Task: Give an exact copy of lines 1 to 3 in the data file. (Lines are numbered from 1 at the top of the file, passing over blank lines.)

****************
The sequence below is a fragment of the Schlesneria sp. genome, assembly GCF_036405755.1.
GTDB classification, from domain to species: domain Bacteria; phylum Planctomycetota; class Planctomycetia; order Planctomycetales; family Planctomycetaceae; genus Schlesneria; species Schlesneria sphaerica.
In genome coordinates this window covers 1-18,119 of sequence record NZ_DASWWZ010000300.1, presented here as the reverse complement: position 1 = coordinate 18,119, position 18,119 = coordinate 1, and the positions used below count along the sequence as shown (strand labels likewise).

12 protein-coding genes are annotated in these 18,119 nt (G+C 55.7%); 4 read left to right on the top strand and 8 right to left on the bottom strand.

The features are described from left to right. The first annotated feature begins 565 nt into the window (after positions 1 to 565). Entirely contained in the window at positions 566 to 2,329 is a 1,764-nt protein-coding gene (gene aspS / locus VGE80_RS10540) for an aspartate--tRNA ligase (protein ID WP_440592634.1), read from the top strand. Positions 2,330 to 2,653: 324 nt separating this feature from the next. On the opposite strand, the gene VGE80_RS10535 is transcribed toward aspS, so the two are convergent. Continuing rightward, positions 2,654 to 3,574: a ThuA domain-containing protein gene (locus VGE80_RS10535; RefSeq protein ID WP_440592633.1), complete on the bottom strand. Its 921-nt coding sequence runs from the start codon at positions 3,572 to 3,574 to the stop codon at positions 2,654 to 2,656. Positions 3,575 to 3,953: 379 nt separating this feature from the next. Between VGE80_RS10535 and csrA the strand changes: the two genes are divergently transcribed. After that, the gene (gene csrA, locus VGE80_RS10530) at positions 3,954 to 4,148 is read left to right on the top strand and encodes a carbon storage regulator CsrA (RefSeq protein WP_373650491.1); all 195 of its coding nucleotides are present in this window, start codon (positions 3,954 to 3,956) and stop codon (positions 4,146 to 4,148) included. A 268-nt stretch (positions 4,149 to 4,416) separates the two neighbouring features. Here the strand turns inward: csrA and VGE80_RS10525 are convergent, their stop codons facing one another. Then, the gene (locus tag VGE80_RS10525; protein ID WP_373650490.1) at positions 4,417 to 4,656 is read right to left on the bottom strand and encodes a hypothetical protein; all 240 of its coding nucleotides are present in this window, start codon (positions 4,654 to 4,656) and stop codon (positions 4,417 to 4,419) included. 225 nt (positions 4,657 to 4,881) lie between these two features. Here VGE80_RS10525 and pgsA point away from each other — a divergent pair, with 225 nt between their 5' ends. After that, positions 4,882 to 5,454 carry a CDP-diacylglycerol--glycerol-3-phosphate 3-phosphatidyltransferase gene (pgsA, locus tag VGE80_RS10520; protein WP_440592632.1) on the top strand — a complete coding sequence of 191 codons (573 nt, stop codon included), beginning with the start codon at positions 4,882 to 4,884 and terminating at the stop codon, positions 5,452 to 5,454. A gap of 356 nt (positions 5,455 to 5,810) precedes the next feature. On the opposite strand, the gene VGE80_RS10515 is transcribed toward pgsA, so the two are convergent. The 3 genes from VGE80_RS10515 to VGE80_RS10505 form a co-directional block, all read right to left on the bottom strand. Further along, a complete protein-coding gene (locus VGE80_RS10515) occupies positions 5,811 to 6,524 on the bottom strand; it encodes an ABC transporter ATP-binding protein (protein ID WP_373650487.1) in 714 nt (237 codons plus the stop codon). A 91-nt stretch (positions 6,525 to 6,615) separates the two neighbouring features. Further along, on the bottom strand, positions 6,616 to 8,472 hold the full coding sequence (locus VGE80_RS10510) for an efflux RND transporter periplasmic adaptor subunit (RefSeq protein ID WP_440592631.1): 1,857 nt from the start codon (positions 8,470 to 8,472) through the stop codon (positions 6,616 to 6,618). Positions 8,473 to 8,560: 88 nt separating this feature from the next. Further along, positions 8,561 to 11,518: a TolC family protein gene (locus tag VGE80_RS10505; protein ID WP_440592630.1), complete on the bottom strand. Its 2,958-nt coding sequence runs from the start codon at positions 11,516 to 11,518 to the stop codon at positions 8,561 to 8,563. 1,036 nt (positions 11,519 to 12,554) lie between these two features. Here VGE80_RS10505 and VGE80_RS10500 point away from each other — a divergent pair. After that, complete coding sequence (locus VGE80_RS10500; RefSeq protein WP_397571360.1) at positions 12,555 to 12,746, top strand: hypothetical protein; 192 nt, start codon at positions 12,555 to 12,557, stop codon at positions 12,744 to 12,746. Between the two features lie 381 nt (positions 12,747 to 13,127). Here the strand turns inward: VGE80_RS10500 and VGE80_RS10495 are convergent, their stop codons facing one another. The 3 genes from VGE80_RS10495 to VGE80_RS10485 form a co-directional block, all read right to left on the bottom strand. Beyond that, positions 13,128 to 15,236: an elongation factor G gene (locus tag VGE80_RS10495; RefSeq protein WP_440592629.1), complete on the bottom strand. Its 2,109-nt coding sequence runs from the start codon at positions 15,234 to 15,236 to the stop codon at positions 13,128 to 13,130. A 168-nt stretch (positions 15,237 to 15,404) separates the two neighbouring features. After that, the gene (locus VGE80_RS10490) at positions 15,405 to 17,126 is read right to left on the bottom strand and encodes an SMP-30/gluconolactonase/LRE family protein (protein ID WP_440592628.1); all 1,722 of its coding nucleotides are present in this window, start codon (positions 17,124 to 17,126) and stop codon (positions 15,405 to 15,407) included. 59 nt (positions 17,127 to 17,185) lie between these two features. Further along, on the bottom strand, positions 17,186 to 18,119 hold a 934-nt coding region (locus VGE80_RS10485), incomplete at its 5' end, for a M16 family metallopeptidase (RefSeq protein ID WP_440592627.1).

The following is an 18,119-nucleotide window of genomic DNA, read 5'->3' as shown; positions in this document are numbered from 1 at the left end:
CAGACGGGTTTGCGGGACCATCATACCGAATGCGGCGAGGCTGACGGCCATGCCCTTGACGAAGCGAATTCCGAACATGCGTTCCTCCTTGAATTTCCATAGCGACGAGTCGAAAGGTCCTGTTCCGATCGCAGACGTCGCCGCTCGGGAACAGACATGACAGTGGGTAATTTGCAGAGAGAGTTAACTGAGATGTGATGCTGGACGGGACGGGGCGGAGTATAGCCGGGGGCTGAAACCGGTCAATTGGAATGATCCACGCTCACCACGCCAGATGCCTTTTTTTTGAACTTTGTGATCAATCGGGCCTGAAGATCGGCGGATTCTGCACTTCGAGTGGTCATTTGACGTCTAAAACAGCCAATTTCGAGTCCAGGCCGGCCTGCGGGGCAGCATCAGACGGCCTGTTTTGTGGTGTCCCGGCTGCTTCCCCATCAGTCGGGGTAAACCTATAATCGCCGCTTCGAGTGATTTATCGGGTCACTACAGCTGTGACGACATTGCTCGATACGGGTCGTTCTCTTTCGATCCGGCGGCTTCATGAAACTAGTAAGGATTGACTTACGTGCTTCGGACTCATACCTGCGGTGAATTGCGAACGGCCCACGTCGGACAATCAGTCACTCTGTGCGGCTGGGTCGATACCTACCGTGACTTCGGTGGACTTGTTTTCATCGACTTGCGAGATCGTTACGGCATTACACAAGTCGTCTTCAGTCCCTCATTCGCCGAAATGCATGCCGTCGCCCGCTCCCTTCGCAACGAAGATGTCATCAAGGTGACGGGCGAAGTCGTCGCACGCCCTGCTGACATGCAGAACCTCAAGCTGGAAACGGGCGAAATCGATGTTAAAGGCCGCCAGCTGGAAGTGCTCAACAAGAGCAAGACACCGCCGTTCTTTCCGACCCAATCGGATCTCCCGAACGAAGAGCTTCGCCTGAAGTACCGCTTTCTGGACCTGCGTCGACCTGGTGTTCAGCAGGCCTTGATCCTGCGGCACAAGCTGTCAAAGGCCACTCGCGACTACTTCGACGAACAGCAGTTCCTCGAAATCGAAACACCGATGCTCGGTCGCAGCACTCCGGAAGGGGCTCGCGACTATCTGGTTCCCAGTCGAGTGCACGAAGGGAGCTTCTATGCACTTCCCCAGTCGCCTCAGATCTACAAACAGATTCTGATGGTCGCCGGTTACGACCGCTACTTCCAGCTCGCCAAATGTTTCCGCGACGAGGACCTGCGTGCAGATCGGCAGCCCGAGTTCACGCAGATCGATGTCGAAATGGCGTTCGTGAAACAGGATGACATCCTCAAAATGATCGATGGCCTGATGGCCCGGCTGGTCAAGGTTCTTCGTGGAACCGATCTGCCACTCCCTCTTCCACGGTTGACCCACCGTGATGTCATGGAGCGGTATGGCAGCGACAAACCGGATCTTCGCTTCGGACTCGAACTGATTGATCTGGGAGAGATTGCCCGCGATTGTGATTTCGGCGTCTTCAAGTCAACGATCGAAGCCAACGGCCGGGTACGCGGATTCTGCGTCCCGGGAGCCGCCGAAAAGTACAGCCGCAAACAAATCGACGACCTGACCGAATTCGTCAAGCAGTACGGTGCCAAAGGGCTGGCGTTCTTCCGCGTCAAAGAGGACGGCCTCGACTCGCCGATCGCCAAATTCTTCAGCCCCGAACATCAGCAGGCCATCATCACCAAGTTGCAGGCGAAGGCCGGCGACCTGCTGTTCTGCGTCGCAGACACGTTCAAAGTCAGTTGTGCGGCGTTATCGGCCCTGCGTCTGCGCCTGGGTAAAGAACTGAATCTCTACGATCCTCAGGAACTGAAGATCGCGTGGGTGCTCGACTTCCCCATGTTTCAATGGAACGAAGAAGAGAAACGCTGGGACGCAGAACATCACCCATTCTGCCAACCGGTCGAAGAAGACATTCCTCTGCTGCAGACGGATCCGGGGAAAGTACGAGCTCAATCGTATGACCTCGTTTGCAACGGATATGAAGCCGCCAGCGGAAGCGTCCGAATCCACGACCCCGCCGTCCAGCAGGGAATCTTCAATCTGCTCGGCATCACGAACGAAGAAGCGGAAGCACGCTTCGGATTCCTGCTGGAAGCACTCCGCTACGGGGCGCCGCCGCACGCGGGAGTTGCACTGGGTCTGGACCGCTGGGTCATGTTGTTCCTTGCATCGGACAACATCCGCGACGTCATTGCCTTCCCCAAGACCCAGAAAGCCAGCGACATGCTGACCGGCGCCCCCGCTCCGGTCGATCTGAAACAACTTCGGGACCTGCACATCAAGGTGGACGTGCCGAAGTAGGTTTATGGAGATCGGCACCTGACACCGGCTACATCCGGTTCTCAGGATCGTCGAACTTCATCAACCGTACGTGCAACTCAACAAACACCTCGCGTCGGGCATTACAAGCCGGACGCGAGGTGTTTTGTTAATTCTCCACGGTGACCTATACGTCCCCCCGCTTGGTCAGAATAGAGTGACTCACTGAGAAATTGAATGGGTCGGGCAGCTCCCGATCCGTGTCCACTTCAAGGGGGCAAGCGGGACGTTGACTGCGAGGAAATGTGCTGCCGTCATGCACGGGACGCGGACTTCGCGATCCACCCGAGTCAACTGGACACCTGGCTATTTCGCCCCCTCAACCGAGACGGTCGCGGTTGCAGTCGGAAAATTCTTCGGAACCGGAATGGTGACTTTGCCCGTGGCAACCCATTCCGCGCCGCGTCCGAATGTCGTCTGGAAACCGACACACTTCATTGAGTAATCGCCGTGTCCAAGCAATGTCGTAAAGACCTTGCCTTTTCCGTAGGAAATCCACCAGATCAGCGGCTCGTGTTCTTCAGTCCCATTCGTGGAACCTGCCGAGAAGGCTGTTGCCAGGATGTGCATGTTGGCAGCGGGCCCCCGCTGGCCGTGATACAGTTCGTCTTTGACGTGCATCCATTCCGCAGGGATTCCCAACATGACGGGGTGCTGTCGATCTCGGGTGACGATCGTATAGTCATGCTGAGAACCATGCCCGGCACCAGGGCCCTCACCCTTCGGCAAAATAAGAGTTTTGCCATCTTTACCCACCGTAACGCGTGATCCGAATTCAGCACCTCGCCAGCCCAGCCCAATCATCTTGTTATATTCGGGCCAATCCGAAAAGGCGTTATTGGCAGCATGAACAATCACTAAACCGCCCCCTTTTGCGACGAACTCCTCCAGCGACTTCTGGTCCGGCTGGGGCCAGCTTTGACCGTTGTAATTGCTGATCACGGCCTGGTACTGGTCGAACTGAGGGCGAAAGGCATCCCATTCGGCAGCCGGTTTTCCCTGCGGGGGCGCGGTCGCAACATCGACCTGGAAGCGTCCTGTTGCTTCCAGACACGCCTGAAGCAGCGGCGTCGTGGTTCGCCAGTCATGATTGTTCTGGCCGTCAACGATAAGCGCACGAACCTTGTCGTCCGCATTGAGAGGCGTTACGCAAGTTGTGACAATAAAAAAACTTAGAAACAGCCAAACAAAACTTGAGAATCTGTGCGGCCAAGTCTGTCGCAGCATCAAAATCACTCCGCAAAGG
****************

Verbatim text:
The sequence below is a fragment of the Schlesneria sp. genome, assembly GCF_036405755.1.
GTDB classification, from domain to species: domain Bacteria; phylum Planctomycetota; class Planctomycetia; order Planctomycetales; family Planctomycetaceae; genus Schlesneria; species Schlesneria sphaerica.
In genome coordinates this window covers 1-18,119 of sequence record NZ_DASWWZ010000300.1, presented here as the reverse complement: position 1 = coordinate 18,119, position 18,119 = coordinate 1, and the positions used below count along the sequence as shown (strand labels likewise).